The White House celebrated enrollment results at the new public health insurance exchange system recently with a press conference and a “fact sheet.”
Not some dry, standardized, respectable-looking report that may or may not have given complete, honest numbers but one that at least humored me by pretending to give me complete, honest numbers. A fact sheet with the kinds of bullet points a bright elementary school pupil might put in a one-page PowerPoint presentation if asked to do so for a class assignment.
The White House said “8 million people have signed up for private insurance in the health insurance marketplace,” or exchange system, but didn’t even really clarify whether it meant those people have just chosen coverage or actually paid for it, or whether those people got covered by, say, yesterday, or some other date.
So, not only was the White House spinning the data, the spin was the data. There was nothing inside the spin but a bunch of question marks.
Honestly: I want the Patient Protection and Affordable Care Act (PPACA) exchange program and the qualified health plan (QHP) system to work because I can easily imagine needing it someday, and the basic concept doesn’t seem to even be particularly partisan.
Private health insurers might have created a risk-allocation system to help themselves sell coverage on a guaranteed-issue, community-rated basis years ago, if they had the legal authority to do such a thing.
So, seriously: On the one hand, I have nothing at all against the exchange concept or the QHP concept.
On the other hand: Then you start thinking about the specifics.
Many health insurance exchanges have died over the years because managers had problems with the specifics, and antiselection led to death spirals.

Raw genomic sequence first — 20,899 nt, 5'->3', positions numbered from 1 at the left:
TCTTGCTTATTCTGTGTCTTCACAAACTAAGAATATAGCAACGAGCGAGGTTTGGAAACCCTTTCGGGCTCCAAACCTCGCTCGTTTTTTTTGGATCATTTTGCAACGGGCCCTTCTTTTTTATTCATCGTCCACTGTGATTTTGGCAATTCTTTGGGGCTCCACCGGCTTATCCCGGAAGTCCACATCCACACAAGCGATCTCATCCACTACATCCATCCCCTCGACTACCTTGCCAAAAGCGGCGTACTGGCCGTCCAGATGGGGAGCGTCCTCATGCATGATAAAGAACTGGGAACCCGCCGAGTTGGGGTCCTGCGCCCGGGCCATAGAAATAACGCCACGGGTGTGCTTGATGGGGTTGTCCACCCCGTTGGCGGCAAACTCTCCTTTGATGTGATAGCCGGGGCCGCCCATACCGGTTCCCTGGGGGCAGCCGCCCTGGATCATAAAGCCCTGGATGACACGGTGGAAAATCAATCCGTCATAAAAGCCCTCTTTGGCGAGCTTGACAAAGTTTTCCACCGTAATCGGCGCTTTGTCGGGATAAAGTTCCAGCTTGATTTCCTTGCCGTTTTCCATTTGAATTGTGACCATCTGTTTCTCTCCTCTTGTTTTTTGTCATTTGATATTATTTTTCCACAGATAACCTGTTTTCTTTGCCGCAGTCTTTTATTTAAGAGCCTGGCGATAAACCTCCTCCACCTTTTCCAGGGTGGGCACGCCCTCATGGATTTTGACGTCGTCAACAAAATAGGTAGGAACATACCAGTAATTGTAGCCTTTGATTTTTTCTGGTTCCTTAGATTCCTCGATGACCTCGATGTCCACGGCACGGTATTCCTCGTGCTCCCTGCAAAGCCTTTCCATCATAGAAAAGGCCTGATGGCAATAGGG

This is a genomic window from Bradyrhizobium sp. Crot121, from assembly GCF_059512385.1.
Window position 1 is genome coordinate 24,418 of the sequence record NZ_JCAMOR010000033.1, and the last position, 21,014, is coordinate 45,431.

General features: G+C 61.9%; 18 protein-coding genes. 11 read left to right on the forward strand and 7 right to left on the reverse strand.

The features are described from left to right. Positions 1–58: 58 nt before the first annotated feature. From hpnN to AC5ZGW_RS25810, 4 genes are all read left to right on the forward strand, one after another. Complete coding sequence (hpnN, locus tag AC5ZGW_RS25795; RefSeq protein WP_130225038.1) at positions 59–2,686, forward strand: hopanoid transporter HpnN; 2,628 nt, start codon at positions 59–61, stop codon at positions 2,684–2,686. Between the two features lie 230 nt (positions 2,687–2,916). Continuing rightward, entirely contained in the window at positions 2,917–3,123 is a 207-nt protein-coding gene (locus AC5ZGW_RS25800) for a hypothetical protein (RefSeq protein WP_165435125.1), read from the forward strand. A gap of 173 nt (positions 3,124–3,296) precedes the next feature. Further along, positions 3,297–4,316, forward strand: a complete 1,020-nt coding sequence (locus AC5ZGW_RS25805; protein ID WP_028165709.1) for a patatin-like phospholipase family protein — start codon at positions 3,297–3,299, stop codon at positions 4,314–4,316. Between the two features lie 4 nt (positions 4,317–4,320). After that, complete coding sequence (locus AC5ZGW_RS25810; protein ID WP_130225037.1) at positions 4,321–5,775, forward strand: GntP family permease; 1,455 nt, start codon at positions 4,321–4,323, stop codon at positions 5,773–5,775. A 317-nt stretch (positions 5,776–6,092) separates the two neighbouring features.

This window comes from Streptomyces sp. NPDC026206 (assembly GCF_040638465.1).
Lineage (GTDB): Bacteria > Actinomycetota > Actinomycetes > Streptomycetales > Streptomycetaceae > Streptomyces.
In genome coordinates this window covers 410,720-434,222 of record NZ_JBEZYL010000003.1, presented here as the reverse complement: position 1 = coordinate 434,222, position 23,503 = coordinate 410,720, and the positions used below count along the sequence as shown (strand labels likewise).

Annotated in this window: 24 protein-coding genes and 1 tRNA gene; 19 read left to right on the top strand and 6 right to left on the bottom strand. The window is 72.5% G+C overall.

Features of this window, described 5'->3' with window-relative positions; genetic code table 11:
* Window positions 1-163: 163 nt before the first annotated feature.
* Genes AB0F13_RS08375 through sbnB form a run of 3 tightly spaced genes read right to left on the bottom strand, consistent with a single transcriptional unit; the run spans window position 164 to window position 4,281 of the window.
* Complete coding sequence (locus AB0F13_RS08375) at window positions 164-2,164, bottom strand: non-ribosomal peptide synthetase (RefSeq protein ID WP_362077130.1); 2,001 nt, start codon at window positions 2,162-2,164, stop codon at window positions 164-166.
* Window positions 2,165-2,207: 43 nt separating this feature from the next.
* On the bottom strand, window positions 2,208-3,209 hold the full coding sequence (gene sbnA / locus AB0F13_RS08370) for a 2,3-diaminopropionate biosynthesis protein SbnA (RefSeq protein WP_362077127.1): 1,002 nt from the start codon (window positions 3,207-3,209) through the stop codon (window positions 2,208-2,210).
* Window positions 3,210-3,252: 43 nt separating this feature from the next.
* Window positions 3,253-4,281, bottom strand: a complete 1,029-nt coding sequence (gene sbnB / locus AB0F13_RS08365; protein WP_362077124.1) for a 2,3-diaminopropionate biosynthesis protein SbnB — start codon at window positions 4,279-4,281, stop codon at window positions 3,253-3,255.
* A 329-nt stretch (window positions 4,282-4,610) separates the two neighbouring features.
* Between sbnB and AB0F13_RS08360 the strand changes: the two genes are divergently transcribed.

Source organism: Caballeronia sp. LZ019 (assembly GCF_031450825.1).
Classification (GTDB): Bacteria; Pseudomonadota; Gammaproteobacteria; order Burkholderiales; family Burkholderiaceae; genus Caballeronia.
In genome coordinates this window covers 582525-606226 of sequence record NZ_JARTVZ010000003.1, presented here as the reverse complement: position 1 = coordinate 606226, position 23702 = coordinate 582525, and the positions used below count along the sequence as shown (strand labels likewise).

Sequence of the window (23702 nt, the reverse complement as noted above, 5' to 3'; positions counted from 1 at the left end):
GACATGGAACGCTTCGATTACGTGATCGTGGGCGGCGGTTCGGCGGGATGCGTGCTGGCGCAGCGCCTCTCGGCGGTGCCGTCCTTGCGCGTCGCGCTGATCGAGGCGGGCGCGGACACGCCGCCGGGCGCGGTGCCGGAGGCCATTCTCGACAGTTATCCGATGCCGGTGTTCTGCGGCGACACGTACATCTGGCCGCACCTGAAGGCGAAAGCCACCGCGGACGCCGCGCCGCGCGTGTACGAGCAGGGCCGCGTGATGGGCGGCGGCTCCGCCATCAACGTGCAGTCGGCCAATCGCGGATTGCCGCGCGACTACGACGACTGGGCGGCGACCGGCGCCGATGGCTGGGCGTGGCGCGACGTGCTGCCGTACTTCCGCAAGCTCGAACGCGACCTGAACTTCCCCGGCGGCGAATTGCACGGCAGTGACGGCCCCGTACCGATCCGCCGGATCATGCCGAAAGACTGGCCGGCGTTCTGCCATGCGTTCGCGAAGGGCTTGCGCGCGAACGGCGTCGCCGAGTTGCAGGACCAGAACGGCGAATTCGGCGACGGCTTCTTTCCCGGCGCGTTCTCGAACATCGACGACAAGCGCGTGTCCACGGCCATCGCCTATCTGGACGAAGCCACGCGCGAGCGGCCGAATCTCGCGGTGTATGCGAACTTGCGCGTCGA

My wild guess is that the managers with better results will be the ones who know what they’re doing.
To me, data are one sign that managers of something know what they’re doing.
If an organization can produce a clear, steady, consistent stream of information about itself, in bad times as well as good times, that’s a sign it understands what information is interesting, knows how to collect and report the information, and has the managerial confidence to post the ugly numbers as well as the pretty numbers.
Even if, later, I learn that the managers cooked the numbers, well, at least they knew what the numbers should look like. That’s something.
Some state-based exchanges post information about themselves to the point that even I think maybe they’re over-sharing a little. I think that, in the long run, those are the exchanges that are going to muddle through the turmoil and come out on top.
The U.S. Department of Health and Human Services (HHS) has not been putting out enough information about the parts of the exchange system it runs or supervises to show that it knows what nice reports would look like even if it could simply ask a genie to make the exchanges work well and cause beautiful reports to appear in the printer tray.
On the third hand: HHS officials might say they have to use this strategy because the Republicans in Congress are very mean.
On the fourth hand: OK, maybe that’s true, but I think exchange enrollment is the very, very easiest part of all of this. There’s nothing inherently partisan or controversial about getting a website to work.
When the QHP issuers, the patients and the providers are fighting over whether a plan has enough cardiologists in the right places, that’s a hard part.
When the insurers are fighting over the money in the PPACA “3 R’s” risk-management program, that’s a really, really, hard part.
If HHS and the Obama administration have to hide behind bullet point fact sheets today, what are they going to hide behind about 18 months from now when they have to explain who’s getting risk corridors money and who’s not getting it? Pictures of kittens playing with yarn?